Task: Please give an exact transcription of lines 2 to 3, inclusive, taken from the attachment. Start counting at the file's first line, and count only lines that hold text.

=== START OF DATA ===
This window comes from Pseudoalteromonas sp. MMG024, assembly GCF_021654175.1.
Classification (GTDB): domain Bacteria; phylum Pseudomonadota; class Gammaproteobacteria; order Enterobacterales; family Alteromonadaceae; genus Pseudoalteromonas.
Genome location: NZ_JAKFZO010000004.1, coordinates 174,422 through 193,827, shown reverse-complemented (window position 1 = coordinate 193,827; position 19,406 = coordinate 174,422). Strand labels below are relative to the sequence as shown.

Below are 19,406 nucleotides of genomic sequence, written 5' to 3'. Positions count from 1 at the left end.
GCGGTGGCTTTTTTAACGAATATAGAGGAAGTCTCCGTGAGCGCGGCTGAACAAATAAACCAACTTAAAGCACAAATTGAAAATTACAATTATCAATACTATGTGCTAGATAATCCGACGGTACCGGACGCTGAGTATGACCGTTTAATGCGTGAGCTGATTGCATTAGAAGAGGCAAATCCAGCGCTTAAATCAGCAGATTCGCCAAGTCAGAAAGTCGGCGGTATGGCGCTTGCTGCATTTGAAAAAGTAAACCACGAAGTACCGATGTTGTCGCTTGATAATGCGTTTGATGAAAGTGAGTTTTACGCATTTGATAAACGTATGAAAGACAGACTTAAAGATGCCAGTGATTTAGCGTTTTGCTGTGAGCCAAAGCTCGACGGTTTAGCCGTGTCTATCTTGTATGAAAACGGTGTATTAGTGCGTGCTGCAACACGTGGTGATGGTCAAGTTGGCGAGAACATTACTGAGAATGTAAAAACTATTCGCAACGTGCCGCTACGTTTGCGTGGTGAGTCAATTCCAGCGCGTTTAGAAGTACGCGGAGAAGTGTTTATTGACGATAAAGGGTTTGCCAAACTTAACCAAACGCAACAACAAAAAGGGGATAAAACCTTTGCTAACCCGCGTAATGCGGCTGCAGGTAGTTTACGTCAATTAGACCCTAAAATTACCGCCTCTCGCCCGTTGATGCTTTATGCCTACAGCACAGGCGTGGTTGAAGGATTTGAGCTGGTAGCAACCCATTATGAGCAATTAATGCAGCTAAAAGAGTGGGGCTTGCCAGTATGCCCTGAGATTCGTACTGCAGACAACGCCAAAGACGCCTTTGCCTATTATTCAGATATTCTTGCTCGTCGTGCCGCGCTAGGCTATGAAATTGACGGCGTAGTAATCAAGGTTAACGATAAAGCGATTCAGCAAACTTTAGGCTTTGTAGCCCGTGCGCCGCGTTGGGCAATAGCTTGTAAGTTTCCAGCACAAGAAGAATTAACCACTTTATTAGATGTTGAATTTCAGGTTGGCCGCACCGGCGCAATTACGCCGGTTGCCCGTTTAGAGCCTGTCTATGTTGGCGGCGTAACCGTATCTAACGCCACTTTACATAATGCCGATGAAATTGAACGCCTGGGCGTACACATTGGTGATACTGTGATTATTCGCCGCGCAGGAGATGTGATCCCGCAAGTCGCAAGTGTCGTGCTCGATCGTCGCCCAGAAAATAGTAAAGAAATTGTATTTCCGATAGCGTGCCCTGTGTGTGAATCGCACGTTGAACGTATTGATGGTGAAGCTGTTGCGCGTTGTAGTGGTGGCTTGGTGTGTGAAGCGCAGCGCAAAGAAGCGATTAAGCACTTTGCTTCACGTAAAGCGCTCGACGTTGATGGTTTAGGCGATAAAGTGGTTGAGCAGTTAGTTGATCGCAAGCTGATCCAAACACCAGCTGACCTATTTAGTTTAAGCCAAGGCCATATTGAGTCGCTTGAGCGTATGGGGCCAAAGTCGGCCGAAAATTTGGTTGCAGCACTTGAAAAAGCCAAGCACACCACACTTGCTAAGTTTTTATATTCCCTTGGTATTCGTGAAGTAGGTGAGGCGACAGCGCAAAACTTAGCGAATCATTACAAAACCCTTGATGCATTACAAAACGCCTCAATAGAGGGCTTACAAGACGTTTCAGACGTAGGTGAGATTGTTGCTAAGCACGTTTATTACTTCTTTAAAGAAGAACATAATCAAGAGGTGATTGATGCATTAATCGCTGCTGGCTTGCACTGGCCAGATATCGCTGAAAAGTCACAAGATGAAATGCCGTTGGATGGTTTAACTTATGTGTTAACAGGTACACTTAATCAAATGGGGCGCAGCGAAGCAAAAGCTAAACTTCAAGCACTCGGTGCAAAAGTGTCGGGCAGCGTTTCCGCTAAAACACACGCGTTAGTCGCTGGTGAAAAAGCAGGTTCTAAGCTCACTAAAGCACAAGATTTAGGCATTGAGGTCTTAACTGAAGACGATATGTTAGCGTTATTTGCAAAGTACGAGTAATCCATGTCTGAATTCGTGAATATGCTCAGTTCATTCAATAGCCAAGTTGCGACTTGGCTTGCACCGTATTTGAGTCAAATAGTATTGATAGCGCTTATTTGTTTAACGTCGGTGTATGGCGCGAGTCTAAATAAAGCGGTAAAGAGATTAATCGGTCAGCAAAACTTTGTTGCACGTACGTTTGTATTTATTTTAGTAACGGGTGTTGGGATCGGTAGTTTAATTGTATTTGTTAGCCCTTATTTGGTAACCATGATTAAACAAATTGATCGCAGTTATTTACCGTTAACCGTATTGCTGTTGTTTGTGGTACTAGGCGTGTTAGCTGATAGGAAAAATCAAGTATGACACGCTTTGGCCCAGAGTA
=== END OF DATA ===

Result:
Classification (GTDB): domain Bacteria; phylum Pseudomonadota; class Gammaproteobacteria; order Enterobacterales; family Alteromonadaceae; genus Pseudoalteromonas.
Genome location: NZ_JAKFZO010000004.1, coordinates 174,422 through 193,827, shown reverse-complemented (window position 1 = coordinate 193,827; position 19,406 = coordinate 174,422). Strand labels below are relative to the sequence as shown.